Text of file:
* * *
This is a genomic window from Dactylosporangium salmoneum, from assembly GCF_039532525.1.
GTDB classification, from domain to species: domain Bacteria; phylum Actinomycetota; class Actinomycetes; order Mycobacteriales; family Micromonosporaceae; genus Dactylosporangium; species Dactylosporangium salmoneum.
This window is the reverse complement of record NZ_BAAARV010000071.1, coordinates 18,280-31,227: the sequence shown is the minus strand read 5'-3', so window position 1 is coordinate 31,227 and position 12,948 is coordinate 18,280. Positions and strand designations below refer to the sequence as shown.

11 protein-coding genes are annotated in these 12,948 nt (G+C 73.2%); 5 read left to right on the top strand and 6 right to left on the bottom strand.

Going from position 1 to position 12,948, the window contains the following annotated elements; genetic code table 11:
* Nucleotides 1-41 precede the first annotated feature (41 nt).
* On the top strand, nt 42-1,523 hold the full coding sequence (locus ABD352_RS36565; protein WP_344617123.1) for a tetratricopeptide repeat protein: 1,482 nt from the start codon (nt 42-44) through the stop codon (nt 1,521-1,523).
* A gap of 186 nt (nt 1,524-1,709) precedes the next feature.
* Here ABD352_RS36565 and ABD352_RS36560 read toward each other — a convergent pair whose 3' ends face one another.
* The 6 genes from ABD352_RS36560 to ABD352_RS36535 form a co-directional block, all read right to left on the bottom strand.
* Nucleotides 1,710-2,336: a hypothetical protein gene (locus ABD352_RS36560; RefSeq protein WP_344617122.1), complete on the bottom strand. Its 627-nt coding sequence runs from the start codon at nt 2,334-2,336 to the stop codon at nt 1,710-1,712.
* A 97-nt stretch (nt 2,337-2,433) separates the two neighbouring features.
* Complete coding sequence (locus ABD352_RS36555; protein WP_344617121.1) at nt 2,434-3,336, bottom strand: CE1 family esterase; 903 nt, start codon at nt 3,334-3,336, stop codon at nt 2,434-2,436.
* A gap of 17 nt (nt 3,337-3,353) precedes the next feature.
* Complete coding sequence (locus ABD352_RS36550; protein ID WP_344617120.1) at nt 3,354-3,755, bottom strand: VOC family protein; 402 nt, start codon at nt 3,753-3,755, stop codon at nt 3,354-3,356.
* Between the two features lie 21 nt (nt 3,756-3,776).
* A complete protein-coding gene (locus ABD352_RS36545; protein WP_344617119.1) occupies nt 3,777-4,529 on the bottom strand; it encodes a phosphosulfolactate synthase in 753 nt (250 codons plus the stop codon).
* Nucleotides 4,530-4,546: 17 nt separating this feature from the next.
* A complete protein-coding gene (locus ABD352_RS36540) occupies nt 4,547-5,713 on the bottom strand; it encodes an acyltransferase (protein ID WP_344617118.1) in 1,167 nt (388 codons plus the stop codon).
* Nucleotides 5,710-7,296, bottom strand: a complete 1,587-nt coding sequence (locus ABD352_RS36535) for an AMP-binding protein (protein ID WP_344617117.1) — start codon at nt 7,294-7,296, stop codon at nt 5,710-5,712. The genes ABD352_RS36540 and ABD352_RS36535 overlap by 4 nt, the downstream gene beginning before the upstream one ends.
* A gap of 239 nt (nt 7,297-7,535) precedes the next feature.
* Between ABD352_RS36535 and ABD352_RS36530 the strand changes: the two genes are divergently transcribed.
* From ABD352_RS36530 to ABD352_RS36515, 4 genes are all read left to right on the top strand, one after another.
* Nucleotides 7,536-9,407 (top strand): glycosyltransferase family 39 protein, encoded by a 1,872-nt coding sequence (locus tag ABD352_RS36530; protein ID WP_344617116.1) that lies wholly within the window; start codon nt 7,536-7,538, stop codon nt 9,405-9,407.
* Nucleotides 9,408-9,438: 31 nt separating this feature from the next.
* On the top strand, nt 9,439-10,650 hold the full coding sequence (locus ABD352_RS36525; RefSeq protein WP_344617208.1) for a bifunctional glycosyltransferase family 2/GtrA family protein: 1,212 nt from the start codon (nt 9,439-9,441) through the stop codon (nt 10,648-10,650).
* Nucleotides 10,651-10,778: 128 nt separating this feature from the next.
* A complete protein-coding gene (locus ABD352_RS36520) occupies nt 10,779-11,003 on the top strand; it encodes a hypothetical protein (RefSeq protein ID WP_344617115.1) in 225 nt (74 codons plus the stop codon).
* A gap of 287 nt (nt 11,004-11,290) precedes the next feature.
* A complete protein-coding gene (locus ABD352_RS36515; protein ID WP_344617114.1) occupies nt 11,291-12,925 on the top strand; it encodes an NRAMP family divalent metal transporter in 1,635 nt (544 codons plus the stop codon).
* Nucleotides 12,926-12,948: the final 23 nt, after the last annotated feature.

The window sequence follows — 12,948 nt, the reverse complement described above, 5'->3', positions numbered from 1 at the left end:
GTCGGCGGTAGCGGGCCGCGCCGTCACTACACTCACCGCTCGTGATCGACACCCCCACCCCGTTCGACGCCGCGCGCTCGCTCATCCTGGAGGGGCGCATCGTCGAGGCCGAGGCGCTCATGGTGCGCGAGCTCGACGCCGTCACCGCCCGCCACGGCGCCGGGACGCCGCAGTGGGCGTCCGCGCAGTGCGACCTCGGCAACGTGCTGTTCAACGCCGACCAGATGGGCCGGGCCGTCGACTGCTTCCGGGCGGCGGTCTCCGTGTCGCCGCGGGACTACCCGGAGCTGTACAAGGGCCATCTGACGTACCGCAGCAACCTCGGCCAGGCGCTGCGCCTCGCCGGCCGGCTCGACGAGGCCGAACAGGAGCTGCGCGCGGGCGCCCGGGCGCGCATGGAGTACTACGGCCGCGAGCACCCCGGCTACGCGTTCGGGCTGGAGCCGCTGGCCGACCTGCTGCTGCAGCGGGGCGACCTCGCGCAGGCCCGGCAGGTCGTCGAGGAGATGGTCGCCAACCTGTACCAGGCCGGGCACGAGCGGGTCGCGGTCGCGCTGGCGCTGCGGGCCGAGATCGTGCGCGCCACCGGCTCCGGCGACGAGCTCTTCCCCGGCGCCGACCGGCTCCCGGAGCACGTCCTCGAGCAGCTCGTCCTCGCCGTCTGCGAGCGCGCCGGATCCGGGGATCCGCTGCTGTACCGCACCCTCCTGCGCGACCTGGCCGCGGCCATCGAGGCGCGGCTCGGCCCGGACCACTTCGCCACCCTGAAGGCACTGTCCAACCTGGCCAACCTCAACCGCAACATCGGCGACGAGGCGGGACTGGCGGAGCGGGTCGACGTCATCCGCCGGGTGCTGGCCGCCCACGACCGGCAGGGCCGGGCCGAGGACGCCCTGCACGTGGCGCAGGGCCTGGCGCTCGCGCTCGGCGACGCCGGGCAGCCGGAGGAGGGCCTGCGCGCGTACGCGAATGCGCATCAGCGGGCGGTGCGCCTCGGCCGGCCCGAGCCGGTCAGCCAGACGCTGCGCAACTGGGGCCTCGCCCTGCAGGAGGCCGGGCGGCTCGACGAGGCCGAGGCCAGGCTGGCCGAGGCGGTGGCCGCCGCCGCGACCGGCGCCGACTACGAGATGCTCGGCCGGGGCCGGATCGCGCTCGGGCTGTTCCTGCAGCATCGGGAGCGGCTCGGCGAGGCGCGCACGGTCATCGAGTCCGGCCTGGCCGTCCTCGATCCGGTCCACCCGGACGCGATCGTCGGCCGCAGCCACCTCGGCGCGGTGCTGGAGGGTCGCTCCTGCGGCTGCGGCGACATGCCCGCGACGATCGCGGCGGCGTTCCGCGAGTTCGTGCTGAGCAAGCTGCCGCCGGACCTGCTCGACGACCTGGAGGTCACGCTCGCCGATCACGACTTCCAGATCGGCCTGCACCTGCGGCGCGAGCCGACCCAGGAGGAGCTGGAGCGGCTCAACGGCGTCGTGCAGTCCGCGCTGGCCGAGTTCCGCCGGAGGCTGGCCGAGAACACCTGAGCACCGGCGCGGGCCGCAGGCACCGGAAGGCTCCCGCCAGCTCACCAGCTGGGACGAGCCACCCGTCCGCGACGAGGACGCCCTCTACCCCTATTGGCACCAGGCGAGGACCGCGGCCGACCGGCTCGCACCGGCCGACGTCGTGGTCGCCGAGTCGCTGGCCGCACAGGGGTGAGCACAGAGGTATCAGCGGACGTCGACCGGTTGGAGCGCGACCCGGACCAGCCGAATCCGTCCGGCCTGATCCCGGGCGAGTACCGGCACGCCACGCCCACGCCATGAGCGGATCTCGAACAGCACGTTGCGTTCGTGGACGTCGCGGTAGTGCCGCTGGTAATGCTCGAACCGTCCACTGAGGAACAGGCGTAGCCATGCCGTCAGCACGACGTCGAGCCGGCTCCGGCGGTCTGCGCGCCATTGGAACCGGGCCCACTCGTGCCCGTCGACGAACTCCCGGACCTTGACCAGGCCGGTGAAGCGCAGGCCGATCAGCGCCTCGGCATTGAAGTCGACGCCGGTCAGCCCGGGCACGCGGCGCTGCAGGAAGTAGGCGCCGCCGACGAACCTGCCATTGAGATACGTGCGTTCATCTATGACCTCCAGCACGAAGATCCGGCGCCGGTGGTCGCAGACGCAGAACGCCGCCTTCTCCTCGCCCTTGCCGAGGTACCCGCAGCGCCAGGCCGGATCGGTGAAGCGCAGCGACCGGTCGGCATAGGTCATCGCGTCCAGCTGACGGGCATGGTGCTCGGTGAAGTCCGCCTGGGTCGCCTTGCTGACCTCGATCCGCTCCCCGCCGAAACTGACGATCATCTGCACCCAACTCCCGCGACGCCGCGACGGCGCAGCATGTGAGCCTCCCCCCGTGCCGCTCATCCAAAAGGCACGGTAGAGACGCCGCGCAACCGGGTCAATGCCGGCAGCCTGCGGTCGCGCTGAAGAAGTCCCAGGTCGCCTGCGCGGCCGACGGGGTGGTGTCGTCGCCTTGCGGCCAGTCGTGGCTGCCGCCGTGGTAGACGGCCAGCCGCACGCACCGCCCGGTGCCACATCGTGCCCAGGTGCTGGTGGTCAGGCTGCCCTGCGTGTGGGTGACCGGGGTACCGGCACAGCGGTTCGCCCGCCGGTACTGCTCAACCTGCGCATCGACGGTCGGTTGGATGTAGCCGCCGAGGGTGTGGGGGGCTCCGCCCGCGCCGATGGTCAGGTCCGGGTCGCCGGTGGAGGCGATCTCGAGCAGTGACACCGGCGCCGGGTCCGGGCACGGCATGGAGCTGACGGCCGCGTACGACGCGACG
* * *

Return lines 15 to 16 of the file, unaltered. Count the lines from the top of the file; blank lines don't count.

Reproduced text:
* Complete coding sequence (locus ABD352_RS36550; protein ID WP_344617120.1) at nt 3,354-3,755, bottom strand: VOC family protein; 402 nt, start codon at nt 3,753-3,755, stop codon at nt 3,354-3,356.
* Between the two features lie 21 nt (nt 3,756-3,776).